Navigating through the health care process

Events planned at area libraries to help residents with questions about Affordable Care Act


More than 82,000 Volusia County residents have no health insurance.

They now have six months to get insurance or could face a $95 fee, according to a representative of an agency who received a federal grant to answer questions about the Affordable Care Act, which went effect on Tuesday.

With the opening of the Federal Insurance Marketplace on Oct. 1, questions abound about the Affordable Care Act or Obamacare, as it is also known.

For the first time, citizens without health insurance  are able to go to the Federal Insurance Marketplace located at website to sign up for affordable insurance.

Navigators ready
Joyce Case with the Health Planning Council of Northeast Florida, which has an office in Daytona Beach and Jacksonville, is the project director for the Navigator program.

Case will have eight people working under her known as navigators who will identify and assist uninsured families in understanding their insurance options through the marketplace and provide guidance in completing the application.

The navigators underwent special training, vetting and background checks.

Case said there are three events scheduled this month where residents can meet the navigators and get their questions answered.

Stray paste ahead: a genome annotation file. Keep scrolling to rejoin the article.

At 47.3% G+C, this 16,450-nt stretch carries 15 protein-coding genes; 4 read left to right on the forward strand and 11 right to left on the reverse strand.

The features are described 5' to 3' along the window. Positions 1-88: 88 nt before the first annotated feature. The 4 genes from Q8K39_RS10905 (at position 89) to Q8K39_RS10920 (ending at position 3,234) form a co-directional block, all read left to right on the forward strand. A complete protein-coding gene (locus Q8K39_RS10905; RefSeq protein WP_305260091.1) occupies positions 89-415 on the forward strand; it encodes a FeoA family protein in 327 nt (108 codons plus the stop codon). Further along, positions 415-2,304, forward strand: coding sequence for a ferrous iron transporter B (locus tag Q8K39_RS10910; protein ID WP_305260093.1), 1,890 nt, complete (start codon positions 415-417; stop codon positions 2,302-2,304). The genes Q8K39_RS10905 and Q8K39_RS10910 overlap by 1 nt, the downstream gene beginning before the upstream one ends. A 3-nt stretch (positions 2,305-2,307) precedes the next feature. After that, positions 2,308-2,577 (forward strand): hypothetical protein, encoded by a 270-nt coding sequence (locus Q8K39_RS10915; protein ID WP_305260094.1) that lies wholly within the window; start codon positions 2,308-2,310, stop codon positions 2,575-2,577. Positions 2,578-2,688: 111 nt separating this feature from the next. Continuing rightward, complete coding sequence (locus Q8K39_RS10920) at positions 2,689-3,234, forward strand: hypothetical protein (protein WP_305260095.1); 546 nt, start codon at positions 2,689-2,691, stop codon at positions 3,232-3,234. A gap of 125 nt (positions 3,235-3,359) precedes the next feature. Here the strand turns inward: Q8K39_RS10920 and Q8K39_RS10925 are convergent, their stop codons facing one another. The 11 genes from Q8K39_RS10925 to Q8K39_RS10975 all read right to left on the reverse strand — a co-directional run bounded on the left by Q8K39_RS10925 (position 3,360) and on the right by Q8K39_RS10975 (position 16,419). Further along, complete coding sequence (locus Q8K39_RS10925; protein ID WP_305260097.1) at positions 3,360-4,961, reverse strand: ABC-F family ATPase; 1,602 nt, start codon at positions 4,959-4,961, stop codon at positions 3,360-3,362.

Where to get help
So far, events are set at the Port Orange Library for Oct. 17, 1:30 -3 p.m.; New Smyrna Beach Library, Oct. 21, 10 a.m.  to noon; and the Edgewater Library Nov. 6, 1-3 p.m.

Case said residents who have Medicaid, Tricare, veterans benefits, CHIPs or health insurance from their current job are not required to do anything to change their health insurance unless they are not happy with their current coverage.

They are also welcome to these events to have their questions answered.

The Health Planning Council was selected in August by the University of South Florida as the consortium partner for Baker, Clay, Duval, Flagler, Nassau, St. John’s and Volusia counties after the University of South Florida received one of several “Navigator Grants” for the state by the Department of Health and Human Services (HHS).

Other responsibilities of the navigators will include interviewing uninsured families to obtain information needed for the online application, explaining the application process, program requirements and timelines to eligible individuals, completing the online application process, if necessary, and conduct computer-based enrollment at community sites in certain geographic.

Beware of scams
Case said the navigators would be responsible for debunking any myths and falsehoods that have been spread about the Affordable Care Act.

She said it is not true the government is building a database of personal information or that people will be going door to door to get them registered. She also noted people do not need to pay anyone to help them enroll.

She added people should be aware of scams and cautions them to not give out their email address or personal information to anyone calling or visiting their home.

Important dates
In an interview with the Daytona Times, Case said the Health Planning Council (HPC) is the only non-partisan, non-government health planning group in the region.

HPC will work in collaboration with USF as one of 11 statewide consortium partners to conduct public education activities for consumers and small employers to raise awareness about the insurance changes.

Case noted there are two other important dates citizens should be aware of – Jan 1, when coverage begins, and March 31, when open enrollment closes.



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